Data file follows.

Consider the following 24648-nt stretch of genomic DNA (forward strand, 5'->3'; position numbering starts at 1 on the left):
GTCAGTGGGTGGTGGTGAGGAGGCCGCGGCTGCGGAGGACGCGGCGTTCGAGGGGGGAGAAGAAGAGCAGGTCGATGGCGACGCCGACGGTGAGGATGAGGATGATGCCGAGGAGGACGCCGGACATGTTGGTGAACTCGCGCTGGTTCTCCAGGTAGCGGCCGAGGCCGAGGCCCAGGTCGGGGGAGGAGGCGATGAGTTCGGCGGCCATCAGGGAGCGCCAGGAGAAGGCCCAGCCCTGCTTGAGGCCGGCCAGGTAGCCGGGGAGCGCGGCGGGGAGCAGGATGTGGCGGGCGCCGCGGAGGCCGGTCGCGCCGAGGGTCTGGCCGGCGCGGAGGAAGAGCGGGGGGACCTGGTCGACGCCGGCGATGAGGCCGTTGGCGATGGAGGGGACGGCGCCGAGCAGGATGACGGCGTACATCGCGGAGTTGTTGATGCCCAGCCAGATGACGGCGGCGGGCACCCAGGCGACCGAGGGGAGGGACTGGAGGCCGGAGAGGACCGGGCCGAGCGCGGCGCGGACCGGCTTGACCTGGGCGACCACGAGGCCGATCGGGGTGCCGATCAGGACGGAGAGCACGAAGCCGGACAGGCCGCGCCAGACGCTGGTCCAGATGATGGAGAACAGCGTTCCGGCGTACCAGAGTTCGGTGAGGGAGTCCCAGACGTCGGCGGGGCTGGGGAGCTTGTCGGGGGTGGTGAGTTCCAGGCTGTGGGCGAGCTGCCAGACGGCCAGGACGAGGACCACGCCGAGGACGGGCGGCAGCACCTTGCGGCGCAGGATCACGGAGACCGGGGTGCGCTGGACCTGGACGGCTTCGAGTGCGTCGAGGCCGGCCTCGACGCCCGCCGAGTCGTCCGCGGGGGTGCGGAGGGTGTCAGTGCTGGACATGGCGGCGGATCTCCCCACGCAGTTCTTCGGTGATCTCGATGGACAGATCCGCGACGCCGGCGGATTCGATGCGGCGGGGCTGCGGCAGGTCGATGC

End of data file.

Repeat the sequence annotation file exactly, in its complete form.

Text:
Consider the following 24648-nt stretch of genomic DNA (forward strand, 5'->3'; position numbering starts at 1 on the left):
GTCAGTGGGTGGTGGTGAGGAGGCCGCGGCTGCGGAGGACGCGGCGTTCGAGGGGGGAGAAGAAGAGCAGGTCGATGGCGACGCCGACGGTGAGGATGAGGATGATGCCGAGGAGGACGCCGGACATGTTGGTGAACTCGCGCTGGTTCTCCAGGTAGCGGCCGAGGCCGAGGCCCAGGTCGGGGGAGGAGGCGATGAGTTCGGCGGCCATCAGGGAGCGCCAGGAGAAGGCCCAGCCCTGCTTGAGGCCGGCCAGGTAGCCGGGGAGCGCGGCGGGGAGCAGGATGTGGCGGGCGCCGCGGAGGCCGGTCGCGCCGAGGGTCTGGCCGGCGCGGAGGAAGAGCGGGGGGACCTGGTCGACGCCGGCGATGAGGCCGTTGGCGATGGAGGGGACGGCGCCGAGCAGGATGACGGCGTACATCGCGGAGTTGTTGATGCCCAGCCAGATGACGGCGGCGGGCACCCAGGCGACCGAGGGGAGGGACTGGAGGCCGGAGAGGACCGGGCCGAGCGCGGCGCGGACCGGCTTGACCTGGGCGACCACGAGGCCGATCGGGGTGCCGATCAGGACGGAGAGCACGAAGCCGGACAGGCCGCGCCAGACGCTGGTCCAGATGATGGAGAACAGCGTTCCGGCGTACCAGAGTTCGGTGAGGGAGTCCCAGACGTCGGCGGGGCTGGGGAGCTTGTCGGGGGTGGTGAGTTCCAGGCTGTGGGCGAGCTGCCAGACGGCCAGGACGAGGACCACGCCGAGGACGGGCGGCAGCACCTTGCGGCGCAGGATCACGGAGACCGGGGTGCGCTGGACCTGGACGGCTTCGAGTGCGTCGAGGCCGGCCTCGACGCCCGCCGAGTCGTCCGCGGGGGTGCGGAGGGTGTCAGTGCTGGACATGGCGGCGGATCTCCCCACGCAGTTCTTCGGTGATCTCGATGGACAGATCCGCGACGCCGGCGGATTCGATGCGGCGGGGCTGCGGCAGGTCGATGC